by Dr. G. Pepper | Feb 6, 2011 | diet and weight loss, fitness, general health & nutrition, health, hormones, metabolism, nutrition
A guest contributor, Jim Rollince, shares this informative article on how the amount of light in our environment can have a big impact on health.
Ambient Light During Sleep and The Affect on Metabolism
By Jim Rollince of Gym Source, distributor of home gym equipment, including treadmills, ellipticals and other home gyms.
Frustrated that your exercise routine and constantly calorie counting has not yielded any weight loss results? Are you in fact gaining more weight then before you began exercising and monitoring your food consumption? The key to your weight gain could be a result of an external factor that you never took into account, the exposure to light at night.
New research in sleep science has shown that prolonged exposure to light during the regular nighttime sleeping hours may cause weight gain. This weight gain occurs independent of daytime calorie consumption and physical activity.
These research findings came out of a study by the Proceedings of the National Academy of Sciences. The study tested animals, and the findings have begun to raise discussion from the scientific community based on whether the human body experiences metabolic sluggishness and weight gain as a result of too much light exposure at night.
A research team from Ohio State University discovered that mice exposed to a dim light during the course of a night for roughly a two-month period, gained 50 percent more body mass than mice exposed to a regular light-dark cycle. “Although there were no differences in activity levels or daily consumption of food, the mice that lived with light at night were getting fatter than the others,” said Laura Fonken, a neuroscience doctoral student at Ohio State and director of the study.
Although the lab mice were exposed to nighttime light they did not become less active nor eat more. However, they did eat at times when they normally wouldn’t. In fact, in one part of the study when the mice were exposed to light at night and then restricted from eating with the exception of their normal feeding times, they did not experience more weight gain.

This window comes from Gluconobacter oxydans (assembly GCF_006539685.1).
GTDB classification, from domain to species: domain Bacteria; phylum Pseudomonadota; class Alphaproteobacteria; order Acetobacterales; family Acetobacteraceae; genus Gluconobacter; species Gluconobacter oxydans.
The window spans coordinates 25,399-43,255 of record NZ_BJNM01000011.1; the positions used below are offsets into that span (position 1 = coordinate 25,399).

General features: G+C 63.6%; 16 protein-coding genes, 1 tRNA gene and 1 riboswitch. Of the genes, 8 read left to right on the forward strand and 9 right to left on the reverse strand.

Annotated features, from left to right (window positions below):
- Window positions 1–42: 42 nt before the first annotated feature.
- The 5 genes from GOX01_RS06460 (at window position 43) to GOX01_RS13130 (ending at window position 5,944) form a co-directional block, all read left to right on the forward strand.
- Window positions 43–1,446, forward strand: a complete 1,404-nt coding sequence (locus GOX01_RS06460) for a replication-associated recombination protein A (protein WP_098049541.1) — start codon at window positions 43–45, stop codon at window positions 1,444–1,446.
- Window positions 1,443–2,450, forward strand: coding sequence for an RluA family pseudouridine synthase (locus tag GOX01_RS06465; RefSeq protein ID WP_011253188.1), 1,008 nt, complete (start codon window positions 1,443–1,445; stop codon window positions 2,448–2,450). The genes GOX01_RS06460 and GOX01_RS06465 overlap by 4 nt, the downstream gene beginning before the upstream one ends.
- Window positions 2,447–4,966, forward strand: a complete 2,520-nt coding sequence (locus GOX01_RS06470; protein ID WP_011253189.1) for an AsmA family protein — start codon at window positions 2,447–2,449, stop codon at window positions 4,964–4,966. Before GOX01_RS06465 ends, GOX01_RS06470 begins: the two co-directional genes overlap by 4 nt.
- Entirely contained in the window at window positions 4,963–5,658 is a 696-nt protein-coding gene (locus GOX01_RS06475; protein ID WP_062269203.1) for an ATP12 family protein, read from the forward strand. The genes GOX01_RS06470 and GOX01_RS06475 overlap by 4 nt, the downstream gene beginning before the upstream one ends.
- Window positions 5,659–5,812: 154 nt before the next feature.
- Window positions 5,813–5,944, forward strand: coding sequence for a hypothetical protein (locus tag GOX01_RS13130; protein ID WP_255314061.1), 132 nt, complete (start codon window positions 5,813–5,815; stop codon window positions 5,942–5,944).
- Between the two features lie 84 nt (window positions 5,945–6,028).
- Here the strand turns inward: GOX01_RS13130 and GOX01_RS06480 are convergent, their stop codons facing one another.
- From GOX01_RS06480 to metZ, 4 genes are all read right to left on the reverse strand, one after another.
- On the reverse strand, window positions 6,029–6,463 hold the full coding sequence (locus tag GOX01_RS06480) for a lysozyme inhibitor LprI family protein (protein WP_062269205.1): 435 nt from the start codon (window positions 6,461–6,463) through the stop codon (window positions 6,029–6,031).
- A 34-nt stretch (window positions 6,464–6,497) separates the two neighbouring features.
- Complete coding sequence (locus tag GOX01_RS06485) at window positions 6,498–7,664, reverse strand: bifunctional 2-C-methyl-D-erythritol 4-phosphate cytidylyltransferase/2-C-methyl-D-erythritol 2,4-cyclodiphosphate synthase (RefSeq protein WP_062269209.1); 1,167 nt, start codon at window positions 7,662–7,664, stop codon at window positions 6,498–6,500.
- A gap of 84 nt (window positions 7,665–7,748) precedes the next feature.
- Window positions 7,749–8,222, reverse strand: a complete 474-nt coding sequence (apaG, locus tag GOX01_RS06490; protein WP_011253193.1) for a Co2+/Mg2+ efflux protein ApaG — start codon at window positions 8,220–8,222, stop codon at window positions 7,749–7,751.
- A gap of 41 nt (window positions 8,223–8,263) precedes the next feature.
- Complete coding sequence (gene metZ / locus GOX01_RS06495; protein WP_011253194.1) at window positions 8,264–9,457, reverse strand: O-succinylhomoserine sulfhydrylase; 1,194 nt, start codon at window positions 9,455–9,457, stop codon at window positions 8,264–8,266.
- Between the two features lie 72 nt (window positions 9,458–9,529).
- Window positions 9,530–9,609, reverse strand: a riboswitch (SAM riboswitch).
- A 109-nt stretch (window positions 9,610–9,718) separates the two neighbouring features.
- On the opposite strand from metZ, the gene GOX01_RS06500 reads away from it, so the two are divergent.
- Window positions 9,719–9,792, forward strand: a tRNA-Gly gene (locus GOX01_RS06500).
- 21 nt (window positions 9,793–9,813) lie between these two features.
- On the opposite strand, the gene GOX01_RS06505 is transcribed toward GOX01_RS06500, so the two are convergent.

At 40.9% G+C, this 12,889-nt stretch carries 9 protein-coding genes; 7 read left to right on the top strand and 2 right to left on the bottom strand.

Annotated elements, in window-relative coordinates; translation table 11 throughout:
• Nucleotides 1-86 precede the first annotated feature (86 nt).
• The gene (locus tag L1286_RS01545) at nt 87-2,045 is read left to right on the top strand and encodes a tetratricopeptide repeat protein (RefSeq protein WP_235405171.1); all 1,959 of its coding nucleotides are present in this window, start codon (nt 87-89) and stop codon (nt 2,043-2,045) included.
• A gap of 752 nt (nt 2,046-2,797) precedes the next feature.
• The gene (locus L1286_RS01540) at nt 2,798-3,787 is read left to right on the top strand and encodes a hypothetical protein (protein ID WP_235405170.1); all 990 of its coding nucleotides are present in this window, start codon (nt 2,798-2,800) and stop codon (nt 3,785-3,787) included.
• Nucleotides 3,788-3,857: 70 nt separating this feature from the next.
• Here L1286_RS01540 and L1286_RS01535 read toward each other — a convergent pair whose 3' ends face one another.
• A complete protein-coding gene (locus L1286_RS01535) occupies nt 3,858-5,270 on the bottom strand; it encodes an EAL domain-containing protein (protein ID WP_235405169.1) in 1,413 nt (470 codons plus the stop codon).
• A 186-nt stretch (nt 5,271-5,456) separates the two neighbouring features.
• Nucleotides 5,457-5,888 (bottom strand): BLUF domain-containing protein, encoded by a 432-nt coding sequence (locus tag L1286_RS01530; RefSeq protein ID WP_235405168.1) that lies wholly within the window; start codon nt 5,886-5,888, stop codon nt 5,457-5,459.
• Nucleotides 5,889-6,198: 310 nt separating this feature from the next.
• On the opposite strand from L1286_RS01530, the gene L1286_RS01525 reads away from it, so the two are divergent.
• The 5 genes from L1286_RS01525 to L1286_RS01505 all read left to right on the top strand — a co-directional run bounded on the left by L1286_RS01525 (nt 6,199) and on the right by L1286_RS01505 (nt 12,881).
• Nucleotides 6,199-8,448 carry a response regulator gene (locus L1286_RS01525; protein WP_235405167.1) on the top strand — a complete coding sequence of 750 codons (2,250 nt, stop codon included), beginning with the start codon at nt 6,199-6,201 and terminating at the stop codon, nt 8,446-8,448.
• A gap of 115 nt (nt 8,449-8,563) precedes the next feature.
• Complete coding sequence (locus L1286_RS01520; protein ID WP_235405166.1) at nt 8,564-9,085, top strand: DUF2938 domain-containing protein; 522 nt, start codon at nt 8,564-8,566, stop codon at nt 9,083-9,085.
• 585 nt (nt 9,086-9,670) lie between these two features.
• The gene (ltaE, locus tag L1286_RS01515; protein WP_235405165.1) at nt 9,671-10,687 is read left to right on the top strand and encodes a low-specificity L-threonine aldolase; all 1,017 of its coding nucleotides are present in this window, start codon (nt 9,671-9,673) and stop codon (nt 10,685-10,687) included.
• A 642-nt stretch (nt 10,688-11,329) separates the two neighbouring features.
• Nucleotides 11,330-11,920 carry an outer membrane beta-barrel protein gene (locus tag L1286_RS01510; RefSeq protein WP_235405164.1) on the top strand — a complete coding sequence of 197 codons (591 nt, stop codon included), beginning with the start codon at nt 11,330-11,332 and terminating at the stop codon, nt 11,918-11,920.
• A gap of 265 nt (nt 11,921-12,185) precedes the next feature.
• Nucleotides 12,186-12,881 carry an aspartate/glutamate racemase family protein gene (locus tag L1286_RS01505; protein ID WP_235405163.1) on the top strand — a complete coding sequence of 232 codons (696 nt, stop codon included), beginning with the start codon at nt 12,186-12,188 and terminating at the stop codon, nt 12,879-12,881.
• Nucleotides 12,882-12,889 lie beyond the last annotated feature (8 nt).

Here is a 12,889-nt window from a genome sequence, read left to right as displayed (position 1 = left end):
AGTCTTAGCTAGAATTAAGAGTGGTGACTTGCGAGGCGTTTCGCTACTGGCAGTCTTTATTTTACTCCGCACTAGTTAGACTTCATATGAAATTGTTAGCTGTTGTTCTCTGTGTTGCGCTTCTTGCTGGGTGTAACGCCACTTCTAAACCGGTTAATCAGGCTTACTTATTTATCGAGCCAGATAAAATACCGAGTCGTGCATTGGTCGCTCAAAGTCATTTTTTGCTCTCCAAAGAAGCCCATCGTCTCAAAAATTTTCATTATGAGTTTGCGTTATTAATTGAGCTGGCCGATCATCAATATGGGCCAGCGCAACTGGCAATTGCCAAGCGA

“Something about light at night was making the mice in our study want to eat at the wrong times to properly metabolize their food,” Randy Nelson, professor of neuroscience and psychology at Ohio State and co-author of the study.
The researchers found that levels of the stress hormone corticosterone were not different among the mice exposed to the dim light and mice exposed to standard light-dark. This finding was surprising for the research team since corticosterone is connected to changes in metabolism. The research has shown that changes in metabolism have the potential to cause weight gain independent of corticosterone levels.
What is the link between dim light at night and fat-causing changes in oneâ€™s metabolism? The Ohio State research team postulates that the presence of light during the night works to disrupt hormone melatonin. Hormone melatonin plays a significant role in the functioning of the metabolism. To this end, light exposure at night could in fact disrupt expression of clock genes, which aid in controlling the time animals choose to be active and eat.
Dr. Nelson furthers her comments by saying that if her teamâ€™s research results are confirmed, eating late at night is a serious contributing factor to obesity. “Light at night is an environmental factor that may be contributing to the obesity epidemic in ways that people don’t expect,” he said. “Societal obesity is correlated with a number of factors including the extent of light exposure at night.”
Past research similar to this study have been prolonged television and computer use as contributing risk factors for obesity. Yet these studies were centered in the idea that engaging in prolonged television or computer usage contributed to a lack of physical activity. The current connection between weight gain and the light coming from a TV or computer, is related to the disruption of the metabolism via the negative bodily effects of getting too much light exposure at night and eating at the wrong time.
“Clearly, maintaining body weight requires keeping caloric intake low and physical activity high, but this environmental factor may explain why some people who maintain good energy balance still gain weight,” Dr. Nelsonâ€™s press statement.